One of my favorite things to do on the weekend is to thumb through the New York Times with usually one of the cats trying to lay across exactly what I am reading at the time, with my coffee and maybe some breakfast foods. Lo and behold, in the Travel section of the weekend NYT is the cover story: Buy Me Some Sushi and Baby-Back Ribs (by Peter Meehan).
My first thought was - how come no one told me about this wonderful job?
The second is - where would Shea rank in the quality of food? (Read: Very low)
I enjoy visiting newer stadiums and even older stadium that are storied (Wrigley, Fenway) -- but I am always amazed by the options at any of these places that overpass anything that Shea could have possibly had.
Back in the day, when they had Harry M Stevens as the vendor (before being sold to Aramark), I remember a "pizza roll" being sold in the concessions - it was this glorious deep-fried ginormous egg roll but with pizza filling (just cheese and sauce, I wasn't big on the meat toppings, even as a kid who was a carnivore). Their fries were also better - thin and McDonalds-like.
The story rated Shea's hot dogs as the thing to eat. I disagree. Um, you can't go wrong with the peanuts. Or the french fries from the self-service stand on Loge, by the CitiField exhibit. Trust me, it's worth the trip. I have my seats on Mezzanine, and the Grand Central stand has these soggy and mushy Nathan's fries.
I also disagreed with the Nathan's hot dog assessment. Even as a meat-eater last year when my summer diet consisted of hot dogs and beer (while the rest of the time I ate salads and meat-free everything), I always opted for the Kosher stand. So take it from The Coop, the kosher stand can do no wrong (their knishes are fab).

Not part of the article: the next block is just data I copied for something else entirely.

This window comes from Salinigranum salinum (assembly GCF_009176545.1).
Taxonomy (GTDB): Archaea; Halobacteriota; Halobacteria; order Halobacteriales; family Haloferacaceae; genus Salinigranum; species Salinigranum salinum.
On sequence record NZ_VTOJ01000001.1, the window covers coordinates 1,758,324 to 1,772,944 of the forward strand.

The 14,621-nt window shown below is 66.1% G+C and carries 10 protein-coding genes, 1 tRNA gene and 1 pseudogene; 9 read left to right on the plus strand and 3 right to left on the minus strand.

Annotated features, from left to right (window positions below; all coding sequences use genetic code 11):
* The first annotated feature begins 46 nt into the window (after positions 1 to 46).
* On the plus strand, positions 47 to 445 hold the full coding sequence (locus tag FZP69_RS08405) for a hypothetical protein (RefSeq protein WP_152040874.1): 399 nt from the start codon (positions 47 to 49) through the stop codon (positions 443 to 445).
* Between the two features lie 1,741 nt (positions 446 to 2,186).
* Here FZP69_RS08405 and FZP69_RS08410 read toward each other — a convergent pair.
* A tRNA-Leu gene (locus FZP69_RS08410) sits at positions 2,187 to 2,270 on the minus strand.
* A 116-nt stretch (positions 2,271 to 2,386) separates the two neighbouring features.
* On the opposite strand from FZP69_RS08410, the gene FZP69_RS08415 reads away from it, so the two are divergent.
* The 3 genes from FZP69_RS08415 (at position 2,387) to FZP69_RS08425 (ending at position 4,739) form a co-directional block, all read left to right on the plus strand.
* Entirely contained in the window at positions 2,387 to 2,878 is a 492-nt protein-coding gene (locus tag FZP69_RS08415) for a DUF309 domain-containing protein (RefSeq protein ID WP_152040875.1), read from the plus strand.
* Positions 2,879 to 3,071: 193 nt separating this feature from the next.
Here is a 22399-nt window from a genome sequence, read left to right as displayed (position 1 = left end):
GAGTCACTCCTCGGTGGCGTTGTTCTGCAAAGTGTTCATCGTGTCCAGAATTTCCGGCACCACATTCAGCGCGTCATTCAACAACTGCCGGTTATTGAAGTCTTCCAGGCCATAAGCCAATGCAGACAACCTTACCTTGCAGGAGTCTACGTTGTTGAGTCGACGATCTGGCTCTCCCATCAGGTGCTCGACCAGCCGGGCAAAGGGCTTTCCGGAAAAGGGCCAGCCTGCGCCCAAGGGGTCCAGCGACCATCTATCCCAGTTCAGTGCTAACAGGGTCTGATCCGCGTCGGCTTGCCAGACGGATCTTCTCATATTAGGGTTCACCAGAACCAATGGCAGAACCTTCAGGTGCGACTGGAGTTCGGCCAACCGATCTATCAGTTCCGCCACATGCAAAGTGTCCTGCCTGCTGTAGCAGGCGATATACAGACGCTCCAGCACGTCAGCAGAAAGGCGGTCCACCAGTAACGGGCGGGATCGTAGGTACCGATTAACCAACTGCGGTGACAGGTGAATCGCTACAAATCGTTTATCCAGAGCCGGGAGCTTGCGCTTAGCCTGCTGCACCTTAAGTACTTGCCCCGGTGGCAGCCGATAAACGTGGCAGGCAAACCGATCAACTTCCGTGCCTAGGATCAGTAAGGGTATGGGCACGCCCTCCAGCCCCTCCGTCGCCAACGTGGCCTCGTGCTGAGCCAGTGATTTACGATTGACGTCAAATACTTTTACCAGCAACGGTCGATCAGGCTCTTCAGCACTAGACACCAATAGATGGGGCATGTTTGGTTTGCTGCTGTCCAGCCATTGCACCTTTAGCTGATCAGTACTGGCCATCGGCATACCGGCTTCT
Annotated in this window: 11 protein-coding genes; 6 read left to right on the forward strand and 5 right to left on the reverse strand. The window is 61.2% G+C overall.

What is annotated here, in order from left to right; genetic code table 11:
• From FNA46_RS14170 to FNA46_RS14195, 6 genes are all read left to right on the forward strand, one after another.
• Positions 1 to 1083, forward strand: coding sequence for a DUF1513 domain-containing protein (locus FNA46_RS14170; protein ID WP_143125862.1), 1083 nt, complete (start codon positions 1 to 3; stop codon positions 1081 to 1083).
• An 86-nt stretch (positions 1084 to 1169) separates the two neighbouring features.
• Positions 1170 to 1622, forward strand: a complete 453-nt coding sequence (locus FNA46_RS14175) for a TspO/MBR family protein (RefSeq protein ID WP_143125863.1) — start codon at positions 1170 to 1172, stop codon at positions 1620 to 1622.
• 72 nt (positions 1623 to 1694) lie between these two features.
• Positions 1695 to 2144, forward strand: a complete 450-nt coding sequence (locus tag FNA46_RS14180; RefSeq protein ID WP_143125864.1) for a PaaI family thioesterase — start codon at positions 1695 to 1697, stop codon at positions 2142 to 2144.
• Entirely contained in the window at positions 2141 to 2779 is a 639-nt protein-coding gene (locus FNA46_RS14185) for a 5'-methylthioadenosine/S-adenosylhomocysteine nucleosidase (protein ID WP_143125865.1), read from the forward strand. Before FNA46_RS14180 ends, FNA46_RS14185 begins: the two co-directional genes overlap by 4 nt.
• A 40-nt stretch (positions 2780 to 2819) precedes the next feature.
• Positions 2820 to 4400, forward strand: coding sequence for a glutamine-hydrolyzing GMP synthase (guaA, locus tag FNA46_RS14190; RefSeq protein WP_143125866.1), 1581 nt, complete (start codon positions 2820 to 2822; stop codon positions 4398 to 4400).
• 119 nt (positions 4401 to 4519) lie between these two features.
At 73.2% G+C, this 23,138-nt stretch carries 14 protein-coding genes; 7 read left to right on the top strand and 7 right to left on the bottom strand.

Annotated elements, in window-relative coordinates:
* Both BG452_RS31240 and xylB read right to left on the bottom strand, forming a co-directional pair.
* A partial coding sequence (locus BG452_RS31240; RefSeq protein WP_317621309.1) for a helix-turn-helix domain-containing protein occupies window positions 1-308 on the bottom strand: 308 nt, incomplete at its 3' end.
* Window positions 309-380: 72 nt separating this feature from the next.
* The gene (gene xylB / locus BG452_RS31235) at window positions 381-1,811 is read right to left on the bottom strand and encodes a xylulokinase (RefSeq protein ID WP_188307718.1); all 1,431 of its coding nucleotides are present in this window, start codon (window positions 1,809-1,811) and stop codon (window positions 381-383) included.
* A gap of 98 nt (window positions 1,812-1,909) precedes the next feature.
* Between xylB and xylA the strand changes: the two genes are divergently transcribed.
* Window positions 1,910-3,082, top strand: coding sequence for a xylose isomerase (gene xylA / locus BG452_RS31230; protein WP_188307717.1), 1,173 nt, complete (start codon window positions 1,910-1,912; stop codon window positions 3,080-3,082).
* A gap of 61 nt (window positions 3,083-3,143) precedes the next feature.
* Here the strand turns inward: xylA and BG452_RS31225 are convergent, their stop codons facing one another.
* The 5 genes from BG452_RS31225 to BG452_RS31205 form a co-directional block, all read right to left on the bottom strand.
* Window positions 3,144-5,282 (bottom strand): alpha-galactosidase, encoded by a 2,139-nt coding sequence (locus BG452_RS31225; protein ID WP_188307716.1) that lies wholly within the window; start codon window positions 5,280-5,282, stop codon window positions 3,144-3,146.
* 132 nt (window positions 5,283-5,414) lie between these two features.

But the only thing I will spend my money on are beers. And the Mets Martini at the Diamond Club.
So what else? Oh, I am skipping the series next weekend against the Rangers and going down to Baltimore. Mr. E is coming too, I guess as an impromptu father's day exhibition. The write up also included Camden Yards' best foods - honestly, I don't know how any self-respecting travel writer or baseball fan could do a taste-test at Oriole Park and NOT go to the Boog's BBQ in CF bleachers. Even so, i am not a meat-eater, but I would seriously have to be restrained from getting their pulled pork BBQ (OK, saying it out loud is kinda gross but whatev).
He also made no mention of the Crab Fry stand at Citizens Bank Park in Philly, as I like to call it the Crack Fry stand. Also, to Zoe's luck who opted NOT to get the cheesesteak when we were in Philly in April, Meehan says under no circumstances should you get a cheesesteak in Philly. Which I agree with. While I have never opted for the cheesesteak in Philly's park, I say the best cheesesteaks (again, when I used to eat them) are across the river in Cherry Hill, NJ. I forget the name of the place, but I would have gone back there as a carnivore.
Kinda like you can't find good pizza in New York City, you can't get a good cheesesteak in Philly. Jersey rocks both. OK, I digress.
Another thing that was funny is that while he said that Fenway's kosher dog was this nasty rubbery thing that couldn't even be disguised with ketchup, mustard, relish, etc, I thought it was funny there was zero mention of the ballpark's "signature food" the Fenway Frank. Uh, hello nasty. OK first off it's WHITE - I'm sure hot dogs aren't supposed to be pink or red or whatever, but it's just not appetizing looking. It's not appetizing, period.
Lastly, Tropicana Field was by far the most boring stadium I ever visited, till I found their $5 buckets of beer. Hail Tampa.
So definitely click on the link and read the story. It makes me want to visit the stadiums and do the taste test myself. Or maybe not. I still think bringing my own peanuts, chips, falafel, etc and water is my best bet for any stadium. Then go out to dinner after the game.
Oh and I'm not talking about the Mets lackluster performance in San Diego. Denial is not just a river. Peace.